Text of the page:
Now, I love beads! Matte, shiny, precious or not, gemstone, crystal, glass, wood, metal, bone, you name it! I love them all!
Growing up in a communist Eastern European country there was not much to do as a teenager: no drugs to get high, no crazy parties with dozens of kids and flowing alcohol, no Playstation or computer games to play for days and thus avoid the reality of unhappy or uncomfortable feelings. Yet we all had to face the same problems as other teenagers around the world: body issues, mood swings, peer pressure, bullying, and so on. The only things we did were small stuff: going out on bicycle trips to the outskirts of the city to get a juice at a rundown bistro, play soccer or tennis or basketball (some of us but I was not too much of an athlete), skip a class or two just to listen to Beatles, Jimmy Hendrix, Bob Marley or Beethoven and Chopin while enjoying a forbidden cigarette and sometimes a glass of home made wine, or just spend time in the park, talking, laughing, socializing. I mostly liked to spend my time reading. For all the issues I would encounter there was a character I could identify with and find solutions for my real life. Or this is what I thought. Sometimes it would work, most of the times it would fail and I had to move on to the next problem as life was not going to wait for me to solve everything!
My parents had quite a library at home and my grandmother who was watching over us during the day had this rule: never touch any books that are on the upper shelves. Those were the forbidden books, books that she used to say were too difficult for us to understand at that age. Well, the tactic was super efficient: I read only the ones on the upper shelves but strangely enough I could never finish them as new ones kept on showing up. Being the smart woman she was, she never over encouraged me to read. There were no balloons, cakes or clapping, no “atta girl” and let’s throw her a party every time I would finish a book. She kept a very good balance between praising and nagging me about reading too much. For this reason I always saw reading not as a chore nor as a bragging right: it was just a normal daily activity, more like washing your face or sitting down at dinner table.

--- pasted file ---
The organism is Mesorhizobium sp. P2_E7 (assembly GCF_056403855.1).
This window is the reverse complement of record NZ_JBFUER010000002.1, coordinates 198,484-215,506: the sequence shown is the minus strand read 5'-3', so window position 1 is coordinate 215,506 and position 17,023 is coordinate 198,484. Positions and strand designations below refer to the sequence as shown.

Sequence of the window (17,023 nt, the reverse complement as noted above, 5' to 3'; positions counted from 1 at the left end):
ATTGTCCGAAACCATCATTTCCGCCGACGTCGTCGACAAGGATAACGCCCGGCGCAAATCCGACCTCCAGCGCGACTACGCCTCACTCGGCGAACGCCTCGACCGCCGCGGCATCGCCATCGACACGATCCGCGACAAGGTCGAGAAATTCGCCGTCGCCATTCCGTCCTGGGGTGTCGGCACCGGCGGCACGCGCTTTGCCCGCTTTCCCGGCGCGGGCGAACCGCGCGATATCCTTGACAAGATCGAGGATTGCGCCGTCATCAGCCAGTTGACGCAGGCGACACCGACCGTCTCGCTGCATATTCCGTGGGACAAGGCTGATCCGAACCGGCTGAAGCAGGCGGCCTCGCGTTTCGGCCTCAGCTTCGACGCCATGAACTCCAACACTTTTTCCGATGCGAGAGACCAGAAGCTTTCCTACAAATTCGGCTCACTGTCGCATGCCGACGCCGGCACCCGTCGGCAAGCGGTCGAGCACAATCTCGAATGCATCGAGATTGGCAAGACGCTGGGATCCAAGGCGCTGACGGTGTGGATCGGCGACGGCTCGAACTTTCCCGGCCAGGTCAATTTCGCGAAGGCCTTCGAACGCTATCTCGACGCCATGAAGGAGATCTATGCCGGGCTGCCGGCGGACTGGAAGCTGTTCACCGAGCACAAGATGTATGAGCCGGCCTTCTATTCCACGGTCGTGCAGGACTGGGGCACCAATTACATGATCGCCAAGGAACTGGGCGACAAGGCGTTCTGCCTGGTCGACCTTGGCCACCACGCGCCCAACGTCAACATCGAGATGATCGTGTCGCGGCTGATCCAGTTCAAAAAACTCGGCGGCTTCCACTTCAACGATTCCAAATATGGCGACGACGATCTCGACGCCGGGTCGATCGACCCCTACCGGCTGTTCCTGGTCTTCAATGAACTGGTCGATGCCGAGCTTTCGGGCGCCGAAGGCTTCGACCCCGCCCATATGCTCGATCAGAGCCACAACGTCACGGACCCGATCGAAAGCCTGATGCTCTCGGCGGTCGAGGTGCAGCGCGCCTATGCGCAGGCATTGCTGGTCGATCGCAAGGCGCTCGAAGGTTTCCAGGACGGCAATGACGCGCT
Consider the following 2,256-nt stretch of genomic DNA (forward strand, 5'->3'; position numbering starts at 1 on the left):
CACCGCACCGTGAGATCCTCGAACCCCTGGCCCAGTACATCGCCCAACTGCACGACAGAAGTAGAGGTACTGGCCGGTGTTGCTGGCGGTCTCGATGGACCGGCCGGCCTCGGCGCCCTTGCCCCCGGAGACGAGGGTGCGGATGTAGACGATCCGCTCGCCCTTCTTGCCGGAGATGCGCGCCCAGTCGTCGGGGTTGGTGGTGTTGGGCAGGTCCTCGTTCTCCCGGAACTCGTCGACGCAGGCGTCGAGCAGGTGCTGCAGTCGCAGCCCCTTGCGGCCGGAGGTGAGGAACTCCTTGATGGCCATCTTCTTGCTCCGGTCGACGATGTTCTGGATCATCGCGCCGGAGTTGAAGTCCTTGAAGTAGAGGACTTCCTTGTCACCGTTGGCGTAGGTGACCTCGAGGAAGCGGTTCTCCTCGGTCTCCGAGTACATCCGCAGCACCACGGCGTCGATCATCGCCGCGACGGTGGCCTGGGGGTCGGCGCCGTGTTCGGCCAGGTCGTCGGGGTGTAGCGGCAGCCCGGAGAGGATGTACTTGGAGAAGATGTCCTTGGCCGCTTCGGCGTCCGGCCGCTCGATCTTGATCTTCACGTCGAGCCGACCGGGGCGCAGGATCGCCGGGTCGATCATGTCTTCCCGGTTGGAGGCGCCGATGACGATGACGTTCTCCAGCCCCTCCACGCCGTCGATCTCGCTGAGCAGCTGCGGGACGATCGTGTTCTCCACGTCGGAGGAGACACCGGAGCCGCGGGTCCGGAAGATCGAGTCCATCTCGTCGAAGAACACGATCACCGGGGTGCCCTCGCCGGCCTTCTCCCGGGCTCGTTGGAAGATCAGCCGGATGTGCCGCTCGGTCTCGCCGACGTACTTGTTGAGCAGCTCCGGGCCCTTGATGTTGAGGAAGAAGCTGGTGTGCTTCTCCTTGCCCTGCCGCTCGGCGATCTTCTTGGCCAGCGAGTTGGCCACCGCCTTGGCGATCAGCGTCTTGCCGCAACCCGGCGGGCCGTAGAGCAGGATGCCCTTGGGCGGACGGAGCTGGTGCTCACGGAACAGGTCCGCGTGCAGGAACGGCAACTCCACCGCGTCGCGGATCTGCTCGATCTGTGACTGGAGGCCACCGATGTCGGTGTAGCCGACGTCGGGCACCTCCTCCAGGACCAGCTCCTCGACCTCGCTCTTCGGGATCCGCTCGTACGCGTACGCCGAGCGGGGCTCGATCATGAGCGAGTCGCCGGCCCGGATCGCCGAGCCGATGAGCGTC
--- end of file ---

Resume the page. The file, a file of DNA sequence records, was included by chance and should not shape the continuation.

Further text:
After I landed in Canada, I stopped reading. There was no time, no money or state of mind for books. Basically over night I went from being surrounded by family, friends, books and a highly stimulating intellectual environment in a culture I knew so well to being a single mother with one maybe two friends, no material possessions, a crappy job and my own drama unfolding in front of my eyes in a foreign culture and language. Life was getting complicated and I had to get rid of a few of my habits if I wanted to stay afloat; I had no more time to myself and even when I could steal a few minutes, I was too exhausted, mentally and physically to be able to concentrate on reading. My personal life was providing me with way too much excitement to allow my brain any time or strength to analyze and understand some or any fictional characters. The television seemed to be a better mind tranquilizer.
For the first few years I had the feeling my brain was wasting one cell at a time. Back home, reading, researching and debating ideas used to be a daily occurrence. Life used to happen at a faster pace and you had to stay relevant. Working with teenagers and also in the radio industry forced me to stay on top of trends not only in fashion and music but literature, lifestyle, and the economy as well. All these on top of the most debated subjects ever: soccer and politics.
My personal struggles to fit and succeed in the new country were not the only cause of my habit change.Choice back home was limited. After communism fell, the variety of any products or services had increased but not to the scale I was faced with here, in Canada. From food to clothes to bread and beverages, they all come in a one hundred thousand varieties. To choose the best product you need is a daunting time consuming exercise. I still have a tough time going to Subway for example to get a sandwich. The first hurdle and the most difficult step is to choose the bread! I usually go for the Italian Herbs and Cheese for no other reason other than the fact that I like the way the name sounds. But I could select Italian bread, or Rosemary and Sea Salt, or Hearty Italian, Jalapeño Cheese, Monterey Cheddar, Parmesan Oregano, Roasted Garlic, 9-Grain Wheat, 9-Grain Honey Oat, Italian, Italian Herbs & Cheese or Flatbread. Wow! Did I get them all? And yet, they have no bread with olives or nuts, things that I really like! I think my feelings have just been hurt! 🙂